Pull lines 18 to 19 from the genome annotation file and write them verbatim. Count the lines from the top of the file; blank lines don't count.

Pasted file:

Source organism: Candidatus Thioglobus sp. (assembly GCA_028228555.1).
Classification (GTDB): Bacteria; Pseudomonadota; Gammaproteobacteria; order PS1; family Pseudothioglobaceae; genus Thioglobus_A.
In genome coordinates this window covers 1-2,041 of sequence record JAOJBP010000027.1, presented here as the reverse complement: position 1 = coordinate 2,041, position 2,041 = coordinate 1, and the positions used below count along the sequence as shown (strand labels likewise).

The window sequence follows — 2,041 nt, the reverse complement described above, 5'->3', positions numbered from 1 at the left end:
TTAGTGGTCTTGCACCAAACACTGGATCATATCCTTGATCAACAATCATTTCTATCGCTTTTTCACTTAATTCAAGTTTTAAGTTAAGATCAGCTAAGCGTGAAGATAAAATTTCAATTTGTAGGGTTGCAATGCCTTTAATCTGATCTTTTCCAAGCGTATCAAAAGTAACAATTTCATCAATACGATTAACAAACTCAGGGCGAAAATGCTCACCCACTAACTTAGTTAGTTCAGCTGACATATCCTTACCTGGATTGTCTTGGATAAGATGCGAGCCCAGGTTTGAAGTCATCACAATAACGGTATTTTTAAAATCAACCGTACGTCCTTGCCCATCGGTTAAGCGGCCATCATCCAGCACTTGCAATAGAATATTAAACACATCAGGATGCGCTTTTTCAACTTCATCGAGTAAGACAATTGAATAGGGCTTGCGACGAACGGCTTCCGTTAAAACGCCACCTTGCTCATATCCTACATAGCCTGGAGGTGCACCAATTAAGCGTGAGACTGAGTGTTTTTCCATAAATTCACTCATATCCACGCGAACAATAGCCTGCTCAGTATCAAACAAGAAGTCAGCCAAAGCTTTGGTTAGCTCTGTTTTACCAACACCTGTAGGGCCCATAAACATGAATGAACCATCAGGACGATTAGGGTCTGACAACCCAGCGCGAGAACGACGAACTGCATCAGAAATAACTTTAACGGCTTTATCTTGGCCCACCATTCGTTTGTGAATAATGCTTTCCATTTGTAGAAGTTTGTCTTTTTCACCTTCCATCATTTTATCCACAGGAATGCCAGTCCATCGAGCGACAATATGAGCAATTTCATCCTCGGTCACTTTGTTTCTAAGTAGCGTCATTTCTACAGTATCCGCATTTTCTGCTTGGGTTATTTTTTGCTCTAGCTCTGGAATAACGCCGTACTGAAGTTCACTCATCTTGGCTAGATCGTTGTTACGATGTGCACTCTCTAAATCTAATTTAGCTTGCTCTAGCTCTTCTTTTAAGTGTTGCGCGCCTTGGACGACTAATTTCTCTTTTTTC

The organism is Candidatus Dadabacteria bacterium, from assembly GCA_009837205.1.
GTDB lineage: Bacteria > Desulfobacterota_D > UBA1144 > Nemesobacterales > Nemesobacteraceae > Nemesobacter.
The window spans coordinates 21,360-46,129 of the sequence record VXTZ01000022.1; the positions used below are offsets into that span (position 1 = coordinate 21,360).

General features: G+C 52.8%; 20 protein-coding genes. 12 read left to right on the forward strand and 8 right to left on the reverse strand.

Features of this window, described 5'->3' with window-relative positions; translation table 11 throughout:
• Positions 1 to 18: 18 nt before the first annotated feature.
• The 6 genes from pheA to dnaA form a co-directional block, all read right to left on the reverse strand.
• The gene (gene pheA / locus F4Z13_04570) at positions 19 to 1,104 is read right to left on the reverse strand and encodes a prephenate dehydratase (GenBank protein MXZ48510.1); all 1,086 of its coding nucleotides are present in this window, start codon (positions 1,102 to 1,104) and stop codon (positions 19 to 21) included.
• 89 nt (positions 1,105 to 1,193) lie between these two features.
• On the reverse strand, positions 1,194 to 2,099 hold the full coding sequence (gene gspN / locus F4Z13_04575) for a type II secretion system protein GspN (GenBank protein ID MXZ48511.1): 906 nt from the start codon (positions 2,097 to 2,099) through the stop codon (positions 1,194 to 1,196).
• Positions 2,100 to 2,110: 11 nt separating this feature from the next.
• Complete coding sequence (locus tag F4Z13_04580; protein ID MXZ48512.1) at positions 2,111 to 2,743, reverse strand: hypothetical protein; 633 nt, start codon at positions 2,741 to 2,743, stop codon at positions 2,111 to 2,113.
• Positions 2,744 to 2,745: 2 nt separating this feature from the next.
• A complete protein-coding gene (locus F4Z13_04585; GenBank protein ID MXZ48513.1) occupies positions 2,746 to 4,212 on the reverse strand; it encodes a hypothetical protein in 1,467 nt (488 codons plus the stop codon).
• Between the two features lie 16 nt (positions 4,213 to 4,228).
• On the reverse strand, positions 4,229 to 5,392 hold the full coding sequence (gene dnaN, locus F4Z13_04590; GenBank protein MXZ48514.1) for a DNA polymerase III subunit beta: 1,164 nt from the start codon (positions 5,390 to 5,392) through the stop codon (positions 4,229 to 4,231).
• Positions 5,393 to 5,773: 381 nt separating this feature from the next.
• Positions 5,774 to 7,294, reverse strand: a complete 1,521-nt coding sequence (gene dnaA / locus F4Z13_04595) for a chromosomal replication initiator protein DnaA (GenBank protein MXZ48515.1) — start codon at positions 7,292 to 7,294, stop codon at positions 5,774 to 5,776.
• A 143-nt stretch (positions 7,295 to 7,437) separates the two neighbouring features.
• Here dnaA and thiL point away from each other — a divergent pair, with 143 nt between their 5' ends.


• Positions 2,744 to 2,745: 2 nt separating this feature from the next.
• A complete protein-coding gene (locus F4Z13_04585; GenBank protein ID MXZ48513.1) occupies positions 2,746 to 4,212 on the reverse strand; it encodes a hypothetical protein in 1,467 nt (488 codons plus the stop codon).